On 22 June 2005, it was announced that Maradona would return to former club Boca Juniors as a sports vice-president in charge of managing the First Division roster (after a disappointing 2004–05 season, which coincided with Boca's centenary). His contract began on 1 August 2005, and one of his first recommendations proved to be very effective: advising the club to hire Alfio Basile as the new coach. With Maradona fostering a close relationship with the players, Boca won the 2005 Apertura, the 2006 Clausura, the 2005 Copa Sudamericana, and the 2005 Recopa Sudamericana.
On 15 August 2005, Maradona made his debut as host of a talk-variety show on Argentine television, La Noche del 10 ("The Night of the no. 10"). His main guest on opening night was Pelé; the two had a friendly chat, showing no signs of past differences. However, the show also included a cartoon villain with a clear physical resemblance to Pelé. In subsequent evenings, he led the ratings on all occasions but one. Most guests were drawn from the worlds of football and show business, including Ronaldo and Zinedine Zidane, but also included interviews with other notable friends and personalities such as Cuban leader Fidel Castro and boxers Roberto Durán and Mike Tyson. Maradona gave each of his guests a signed Argentina jersey, which Tyson wore when he arrived in Brazil, Argentina's biggest rivals.
In Florida, Governor Jeb Bush declared a state of emergency on August 24 in advance of Hurricane Katrina's landfall. By the following day, Florida's Emergency Operations Center was activated in Tallahassee to monitor the progress of the hurricane.
On the afternoon of August 26, the National Hurricane Center (NHC) realized that Katrina had yet to make the turn toward the Florida Panhandle and ended up revising the predicted track of the storm from the panhandle to the Mississippi coast.
The United States Coast Guard began pre-positioning resources in a ring around the expected impact zone and activated more than 400 reservists. On August 27, it moved its personnel out of the New Orleans region prior to the mandatory evacuation.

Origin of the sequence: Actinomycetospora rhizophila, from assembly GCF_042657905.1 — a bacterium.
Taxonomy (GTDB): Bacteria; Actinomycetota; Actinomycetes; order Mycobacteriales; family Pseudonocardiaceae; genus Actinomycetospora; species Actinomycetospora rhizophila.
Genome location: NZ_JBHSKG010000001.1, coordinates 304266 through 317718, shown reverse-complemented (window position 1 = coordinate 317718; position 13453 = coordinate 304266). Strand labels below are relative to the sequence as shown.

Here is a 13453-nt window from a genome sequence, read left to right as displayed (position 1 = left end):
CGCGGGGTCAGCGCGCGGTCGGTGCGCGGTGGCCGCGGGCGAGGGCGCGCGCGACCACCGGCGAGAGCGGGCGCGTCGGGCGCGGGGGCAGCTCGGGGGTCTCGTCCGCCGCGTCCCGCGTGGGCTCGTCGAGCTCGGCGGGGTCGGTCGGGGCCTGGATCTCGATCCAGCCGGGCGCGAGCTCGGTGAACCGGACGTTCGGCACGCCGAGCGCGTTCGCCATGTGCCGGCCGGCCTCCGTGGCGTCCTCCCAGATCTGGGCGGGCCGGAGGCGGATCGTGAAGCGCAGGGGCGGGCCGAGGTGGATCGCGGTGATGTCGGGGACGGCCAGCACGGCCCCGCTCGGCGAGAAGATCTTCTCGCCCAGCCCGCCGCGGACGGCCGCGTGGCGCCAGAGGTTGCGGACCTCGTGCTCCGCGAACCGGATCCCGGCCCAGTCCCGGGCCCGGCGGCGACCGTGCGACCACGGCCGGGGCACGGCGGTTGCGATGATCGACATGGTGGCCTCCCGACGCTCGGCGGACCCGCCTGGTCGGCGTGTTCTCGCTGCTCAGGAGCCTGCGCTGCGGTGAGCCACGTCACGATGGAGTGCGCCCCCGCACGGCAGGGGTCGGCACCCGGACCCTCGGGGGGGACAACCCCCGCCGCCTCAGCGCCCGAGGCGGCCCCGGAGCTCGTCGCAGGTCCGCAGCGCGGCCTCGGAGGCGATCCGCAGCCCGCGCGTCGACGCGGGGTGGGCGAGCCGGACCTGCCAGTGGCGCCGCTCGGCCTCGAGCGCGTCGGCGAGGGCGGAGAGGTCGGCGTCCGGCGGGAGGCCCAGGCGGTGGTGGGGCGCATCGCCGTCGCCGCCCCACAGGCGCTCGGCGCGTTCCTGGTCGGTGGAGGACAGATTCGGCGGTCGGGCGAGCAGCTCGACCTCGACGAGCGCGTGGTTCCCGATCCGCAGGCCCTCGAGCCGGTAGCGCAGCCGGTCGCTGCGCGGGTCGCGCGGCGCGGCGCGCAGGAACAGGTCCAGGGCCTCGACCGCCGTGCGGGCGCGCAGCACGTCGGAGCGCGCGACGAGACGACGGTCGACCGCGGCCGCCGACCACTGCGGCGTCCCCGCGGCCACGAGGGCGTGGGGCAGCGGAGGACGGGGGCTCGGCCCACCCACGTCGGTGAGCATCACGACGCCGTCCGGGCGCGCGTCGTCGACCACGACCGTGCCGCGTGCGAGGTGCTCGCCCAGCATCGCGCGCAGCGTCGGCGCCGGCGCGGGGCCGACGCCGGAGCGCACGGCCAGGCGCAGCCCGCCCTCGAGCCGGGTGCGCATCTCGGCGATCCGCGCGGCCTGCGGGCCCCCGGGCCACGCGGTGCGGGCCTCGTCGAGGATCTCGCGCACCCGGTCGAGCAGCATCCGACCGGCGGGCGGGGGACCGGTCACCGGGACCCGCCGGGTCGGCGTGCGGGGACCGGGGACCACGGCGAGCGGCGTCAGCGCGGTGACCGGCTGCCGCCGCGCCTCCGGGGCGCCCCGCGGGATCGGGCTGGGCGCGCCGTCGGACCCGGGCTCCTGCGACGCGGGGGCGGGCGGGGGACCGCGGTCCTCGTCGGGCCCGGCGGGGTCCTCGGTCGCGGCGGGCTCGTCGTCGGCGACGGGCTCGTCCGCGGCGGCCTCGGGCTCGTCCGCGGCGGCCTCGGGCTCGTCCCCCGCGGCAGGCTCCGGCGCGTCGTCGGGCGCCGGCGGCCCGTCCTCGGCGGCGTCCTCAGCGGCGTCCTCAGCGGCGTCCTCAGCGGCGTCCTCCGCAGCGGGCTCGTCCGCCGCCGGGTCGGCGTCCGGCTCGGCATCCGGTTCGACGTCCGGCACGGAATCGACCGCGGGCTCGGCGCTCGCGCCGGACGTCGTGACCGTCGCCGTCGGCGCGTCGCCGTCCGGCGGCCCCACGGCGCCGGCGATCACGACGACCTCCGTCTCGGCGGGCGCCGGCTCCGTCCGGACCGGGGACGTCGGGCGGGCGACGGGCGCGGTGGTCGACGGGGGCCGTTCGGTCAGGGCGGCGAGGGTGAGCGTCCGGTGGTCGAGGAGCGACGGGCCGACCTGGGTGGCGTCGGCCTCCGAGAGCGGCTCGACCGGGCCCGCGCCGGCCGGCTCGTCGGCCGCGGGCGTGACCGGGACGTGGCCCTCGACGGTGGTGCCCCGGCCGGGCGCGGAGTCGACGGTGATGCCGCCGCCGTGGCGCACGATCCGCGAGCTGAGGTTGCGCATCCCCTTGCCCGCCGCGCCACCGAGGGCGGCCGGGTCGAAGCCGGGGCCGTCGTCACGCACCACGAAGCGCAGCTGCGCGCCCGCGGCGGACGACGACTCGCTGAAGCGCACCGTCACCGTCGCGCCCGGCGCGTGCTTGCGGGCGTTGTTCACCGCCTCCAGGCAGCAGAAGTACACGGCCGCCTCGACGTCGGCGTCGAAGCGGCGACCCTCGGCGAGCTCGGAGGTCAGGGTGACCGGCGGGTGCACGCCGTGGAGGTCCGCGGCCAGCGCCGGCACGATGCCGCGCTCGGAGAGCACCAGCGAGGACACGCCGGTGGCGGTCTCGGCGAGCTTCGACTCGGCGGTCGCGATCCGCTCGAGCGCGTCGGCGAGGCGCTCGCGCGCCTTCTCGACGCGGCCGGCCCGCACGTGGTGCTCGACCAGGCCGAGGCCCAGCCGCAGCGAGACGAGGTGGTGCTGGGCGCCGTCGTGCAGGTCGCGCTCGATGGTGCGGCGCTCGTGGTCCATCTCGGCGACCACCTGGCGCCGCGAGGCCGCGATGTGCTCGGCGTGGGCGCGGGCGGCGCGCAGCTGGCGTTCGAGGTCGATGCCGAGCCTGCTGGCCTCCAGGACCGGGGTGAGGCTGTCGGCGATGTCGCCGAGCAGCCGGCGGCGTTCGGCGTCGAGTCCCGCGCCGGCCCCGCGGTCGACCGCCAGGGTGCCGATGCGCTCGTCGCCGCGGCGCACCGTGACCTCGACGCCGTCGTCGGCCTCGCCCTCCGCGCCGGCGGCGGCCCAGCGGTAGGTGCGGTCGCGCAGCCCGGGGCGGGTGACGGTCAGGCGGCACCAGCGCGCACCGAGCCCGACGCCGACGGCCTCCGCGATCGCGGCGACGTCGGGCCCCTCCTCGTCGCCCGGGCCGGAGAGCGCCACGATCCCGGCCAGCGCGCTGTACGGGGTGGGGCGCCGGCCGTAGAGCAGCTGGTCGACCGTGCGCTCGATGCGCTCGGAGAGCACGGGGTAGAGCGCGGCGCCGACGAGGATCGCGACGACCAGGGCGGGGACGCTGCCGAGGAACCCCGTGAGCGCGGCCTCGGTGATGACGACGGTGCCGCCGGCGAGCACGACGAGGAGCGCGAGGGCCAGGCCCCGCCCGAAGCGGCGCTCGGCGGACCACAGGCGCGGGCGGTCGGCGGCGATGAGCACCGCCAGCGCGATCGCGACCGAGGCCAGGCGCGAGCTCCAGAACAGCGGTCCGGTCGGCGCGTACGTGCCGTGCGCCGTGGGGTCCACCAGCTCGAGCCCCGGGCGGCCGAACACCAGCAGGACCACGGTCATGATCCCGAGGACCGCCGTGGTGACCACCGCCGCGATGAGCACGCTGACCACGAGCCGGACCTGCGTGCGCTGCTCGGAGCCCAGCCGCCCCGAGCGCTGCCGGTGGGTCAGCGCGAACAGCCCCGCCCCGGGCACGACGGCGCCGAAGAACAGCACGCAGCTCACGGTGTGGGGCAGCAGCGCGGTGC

The National Weather Service's New Orleans/Baton Rouge office issued a vividly worded bulletin on August 28 predicting that the area would be "uninhabitable for weeks" after "devastating damage" caused by Katrina, which at that time rivaled the intensity of Hurricane Camille.
Katrina attained Category 5 status on the morning of August 28 and reached its peak strength at 1800 UTC that day, with maximum sustained winds of 175 mph (280 km/h) and a minimum central pressure of 902 mbar (26.6 inHg).
On August 28, Alabama Governor Bob Riley declared a state of emergency for the approaching Hurricane Katrina. On the same day, he requested President Bush to declare "expedited major disaster declaration" for six counties of South Alabama, which was quickly approved. Three-hundred and fifty national guardsmen were called on duty by August 30.
The hurricane subsequently weakened due to another eyewall replacement cycle, and Katrina made its second landfall at 1110 UTC on August 29, as a Category 3 hurricane with sustained winds of 125 mph (205 km/h), near Buras-Triumph, Louisiana.
The Gulf coast of Mississippi suffered massive damage from the impact of Hurricane Katrina on August 29, 2005, leaving 238 people dead, 67 missing, and billions of dollars in damage: bridges, barges, boats, piers, houses, and cars were washed inland. Katrina traveled up the entire state, and afterward, all 82 counties in Mississippi were declared disaster areas for federal assistance, 47 for full assistance.
At least 18 tornadoes formed in Georgia on August 29, 2005, the most on record in that state for one day in August. The most serious of these tornadoes was an F2 tornado which affected Heard County and Carroll County. This tornado caused three injuries and one fatality and damaged several houses. The other tornadoes caused significant damages to buildings and agricultural facilities.
Although Hurricane Katrina stayed well to the north of Cuba, on August 29 it brought tropical-storm force winds and rainfall of over 8 in (200 mm) to western regions of the island. Telephone and power lines were damaged and around 8,000 people were evacuated in the Pinar del Río Province. According to Cuban television reports the coastal town of Surgidero de Batabanó was 90% underwater.
Katrina maintained strength well into Mississippi, finally losing hurricane strength more than 150 miles (240 km) inland near Meridian, Mississippi. It was downgraded to a tropical depression near Clarksville, Tennessee, but its remnants were last distinguishable in the eastern Great Lakes region on August 31, when it was absorbed by a frontal boundary.